the hands of the enemy were hung up.
Among these sixty-eight men only five were
Americans, the others all Germans. A tew
of the fugitives escaped across the Rio
Grande ; o rs wandering in the moun
tains and suffering extreme hunger, sought
protection among American families, but
were handed over to their persecutors and
shot or hung.
To this news, Dr. Adolph Deual, a cele
brated German traveller, who for many
rears had lived in that country, makes the
following notes :
"We know personally, the most of these j
Unfortunate victims, which have been mur-
dered so mercilessly, not bee. use
rebelled against the Government, 1
cause they would not act against the 1
and would rather fly to Mexico. These
mnrdererl ITnion men were some of the i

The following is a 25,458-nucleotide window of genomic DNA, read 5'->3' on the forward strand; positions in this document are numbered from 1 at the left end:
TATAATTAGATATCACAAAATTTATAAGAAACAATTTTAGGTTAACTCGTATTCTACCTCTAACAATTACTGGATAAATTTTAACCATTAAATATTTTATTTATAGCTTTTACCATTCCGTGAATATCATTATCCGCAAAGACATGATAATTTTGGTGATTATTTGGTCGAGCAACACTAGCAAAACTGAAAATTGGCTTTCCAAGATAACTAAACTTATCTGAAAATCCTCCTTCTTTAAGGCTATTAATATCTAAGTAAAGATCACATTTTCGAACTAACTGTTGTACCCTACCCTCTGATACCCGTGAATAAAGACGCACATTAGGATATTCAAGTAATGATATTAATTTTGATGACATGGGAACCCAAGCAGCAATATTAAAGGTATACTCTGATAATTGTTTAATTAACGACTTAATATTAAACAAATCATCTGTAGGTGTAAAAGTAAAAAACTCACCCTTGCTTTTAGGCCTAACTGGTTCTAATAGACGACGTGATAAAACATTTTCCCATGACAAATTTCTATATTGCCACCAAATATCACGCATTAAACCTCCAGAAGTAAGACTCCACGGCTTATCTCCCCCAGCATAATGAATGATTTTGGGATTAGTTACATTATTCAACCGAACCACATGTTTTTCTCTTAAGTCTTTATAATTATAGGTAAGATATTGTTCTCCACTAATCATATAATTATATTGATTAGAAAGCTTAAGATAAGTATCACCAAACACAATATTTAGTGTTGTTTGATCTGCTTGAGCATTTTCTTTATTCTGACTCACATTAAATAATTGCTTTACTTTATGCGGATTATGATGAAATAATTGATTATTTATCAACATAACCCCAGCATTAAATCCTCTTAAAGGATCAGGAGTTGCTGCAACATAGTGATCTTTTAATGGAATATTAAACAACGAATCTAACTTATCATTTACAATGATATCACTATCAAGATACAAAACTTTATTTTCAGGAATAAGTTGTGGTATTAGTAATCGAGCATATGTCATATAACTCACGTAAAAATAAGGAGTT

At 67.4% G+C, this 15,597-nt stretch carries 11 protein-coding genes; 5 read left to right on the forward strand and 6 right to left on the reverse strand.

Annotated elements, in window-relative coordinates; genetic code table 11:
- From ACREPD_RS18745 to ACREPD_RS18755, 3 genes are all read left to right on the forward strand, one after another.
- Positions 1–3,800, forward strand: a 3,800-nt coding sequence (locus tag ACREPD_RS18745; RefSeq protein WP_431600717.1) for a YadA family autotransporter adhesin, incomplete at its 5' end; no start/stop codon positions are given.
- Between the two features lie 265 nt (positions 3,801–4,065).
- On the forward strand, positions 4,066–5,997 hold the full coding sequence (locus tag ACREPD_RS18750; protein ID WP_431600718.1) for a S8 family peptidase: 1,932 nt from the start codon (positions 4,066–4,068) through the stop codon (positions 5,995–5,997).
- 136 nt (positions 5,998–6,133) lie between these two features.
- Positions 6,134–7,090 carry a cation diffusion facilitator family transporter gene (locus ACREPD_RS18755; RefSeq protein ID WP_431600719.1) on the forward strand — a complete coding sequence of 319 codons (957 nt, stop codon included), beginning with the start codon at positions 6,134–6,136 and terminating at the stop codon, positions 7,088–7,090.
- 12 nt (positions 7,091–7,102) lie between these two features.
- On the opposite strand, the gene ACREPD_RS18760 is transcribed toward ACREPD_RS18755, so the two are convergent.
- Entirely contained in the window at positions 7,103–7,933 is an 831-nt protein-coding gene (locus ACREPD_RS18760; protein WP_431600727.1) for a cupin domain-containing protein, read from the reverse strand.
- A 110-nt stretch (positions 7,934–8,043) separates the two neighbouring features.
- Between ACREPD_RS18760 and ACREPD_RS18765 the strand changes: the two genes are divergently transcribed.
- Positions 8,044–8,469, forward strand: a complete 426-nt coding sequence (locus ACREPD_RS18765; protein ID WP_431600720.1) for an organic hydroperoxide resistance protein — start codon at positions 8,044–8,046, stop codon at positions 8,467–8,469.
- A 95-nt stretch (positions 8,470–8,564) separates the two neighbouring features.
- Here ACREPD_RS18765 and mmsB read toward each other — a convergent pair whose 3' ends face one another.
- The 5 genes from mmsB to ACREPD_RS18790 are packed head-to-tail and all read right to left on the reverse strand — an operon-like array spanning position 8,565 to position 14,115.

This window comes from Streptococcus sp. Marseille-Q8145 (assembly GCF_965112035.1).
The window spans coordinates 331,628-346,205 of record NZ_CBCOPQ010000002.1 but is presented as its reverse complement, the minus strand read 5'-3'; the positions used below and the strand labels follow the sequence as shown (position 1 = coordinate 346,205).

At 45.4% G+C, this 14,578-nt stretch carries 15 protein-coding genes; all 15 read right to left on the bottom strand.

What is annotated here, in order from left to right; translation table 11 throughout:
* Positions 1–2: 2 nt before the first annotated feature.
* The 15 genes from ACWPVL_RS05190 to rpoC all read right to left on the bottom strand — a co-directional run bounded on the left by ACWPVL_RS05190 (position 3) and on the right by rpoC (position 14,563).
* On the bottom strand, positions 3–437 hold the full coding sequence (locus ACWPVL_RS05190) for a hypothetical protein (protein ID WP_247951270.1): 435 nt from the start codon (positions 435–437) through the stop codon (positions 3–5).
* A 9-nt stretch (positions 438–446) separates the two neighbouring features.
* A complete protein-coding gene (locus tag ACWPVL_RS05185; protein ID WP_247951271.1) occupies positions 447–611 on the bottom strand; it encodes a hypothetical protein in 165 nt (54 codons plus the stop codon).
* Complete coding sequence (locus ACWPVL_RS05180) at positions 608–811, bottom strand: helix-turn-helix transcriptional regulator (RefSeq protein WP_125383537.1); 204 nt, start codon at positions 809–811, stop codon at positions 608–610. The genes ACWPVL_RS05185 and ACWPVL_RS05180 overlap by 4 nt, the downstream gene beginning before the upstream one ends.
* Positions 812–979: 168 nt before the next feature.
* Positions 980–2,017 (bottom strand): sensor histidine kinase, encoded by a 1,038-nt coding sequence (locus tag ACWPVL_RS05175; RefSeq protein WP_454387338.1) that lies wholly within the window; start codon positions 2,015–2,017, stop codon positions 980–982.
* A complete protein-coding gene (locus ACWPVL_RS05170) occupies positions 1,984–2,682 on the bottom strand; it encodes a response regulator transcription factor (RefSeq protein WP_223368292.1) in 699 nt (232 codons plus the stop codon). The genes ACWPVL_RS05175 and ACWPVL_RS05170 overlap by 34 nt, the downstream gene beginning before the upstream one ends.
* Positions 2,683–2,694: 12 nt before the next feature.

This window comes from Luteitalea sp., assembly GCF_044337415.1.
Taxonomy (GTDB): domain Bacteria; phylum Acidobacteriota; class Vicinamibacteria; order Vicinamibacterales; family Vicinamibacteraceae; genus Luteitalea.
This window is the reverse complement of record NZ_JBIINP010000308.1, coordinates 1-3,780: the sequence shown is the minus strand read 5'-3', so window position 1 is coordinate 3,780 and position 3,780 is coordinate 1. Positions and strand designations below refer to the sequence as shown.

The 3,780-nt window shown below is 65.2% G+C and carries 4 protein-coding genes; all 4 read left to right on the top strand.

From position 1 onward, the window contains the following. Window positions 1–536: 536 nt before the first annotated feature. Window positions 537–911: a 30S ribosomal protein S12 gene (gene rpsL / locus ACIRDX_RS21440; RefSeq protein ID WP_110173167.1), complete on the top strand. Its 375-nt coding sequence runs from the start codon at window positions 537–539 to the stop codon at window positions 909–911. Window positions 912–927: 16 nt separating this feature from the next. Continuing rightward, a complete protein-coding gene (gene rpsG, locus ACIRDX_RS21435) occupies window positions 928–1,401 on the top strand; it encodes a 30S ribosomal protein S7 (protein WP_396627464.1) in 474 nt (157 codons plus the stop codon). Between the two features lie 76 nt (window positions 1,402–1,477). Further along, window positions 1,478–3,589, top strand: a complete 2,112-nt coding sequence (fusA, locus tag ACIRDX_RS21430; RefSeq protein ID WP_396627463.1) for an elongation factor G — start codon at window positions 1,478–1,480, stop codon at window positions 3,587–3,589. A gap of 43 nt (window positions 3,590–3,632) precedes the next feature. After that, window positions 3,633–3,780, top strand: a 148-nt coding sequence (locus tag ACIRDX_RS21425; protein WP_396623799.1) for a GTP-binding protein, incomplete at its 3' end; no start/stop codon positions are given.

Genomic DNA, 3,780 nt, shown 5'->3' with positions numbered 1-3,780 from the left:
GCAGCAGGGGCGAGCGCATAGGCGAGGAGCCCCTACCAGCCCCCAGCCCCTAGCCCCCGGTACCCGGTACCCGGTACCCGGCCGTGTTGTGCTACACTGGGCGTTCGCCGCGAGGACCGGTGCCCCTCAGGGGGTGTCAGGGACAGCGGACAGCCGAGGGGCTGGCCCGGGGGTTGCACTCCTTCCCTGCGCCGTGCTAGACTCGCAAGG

greatest benefactors of the State ; they had
done the hardest pioneer work in it, cleared
it from the wild basts and Indians; they
liml cnrml it in civilization through moicihaby
than one period ot pestilence ana famine ;
secured as borderers their present pcrsecu-
tors, tlie slaveholders, against the invasion
of Indians, and done the best service as
volunteers in the Mexican war and the wars
on the frontier. They placed the arts and
sciences in Texas as well as they could b
found anywhere among the American Ger
mans. They furnished tlie proof that they
could cultivate sugar and cotton without
the least damage to health, and increased
the riches of the country many millions of
The above related events are their re
ward for it. Hundreds who succeeded in
making their escape roved about the woods,
having lost everything, some even their
families. Hundreds are now chased like
wild beasts through the wilderness of
Northwestern Texas, and succumb because
of the most horrid tortures, their fate never
being known to their fellow-men.
X Civil Ditticuliy in Dukotuli Ter
ritory. A special dispatch to the Chicago Tri
bune, from Iowa City, Dec. 25ih, says:
Intelligence has just been received hern
of a queer dead lock in the proceedings of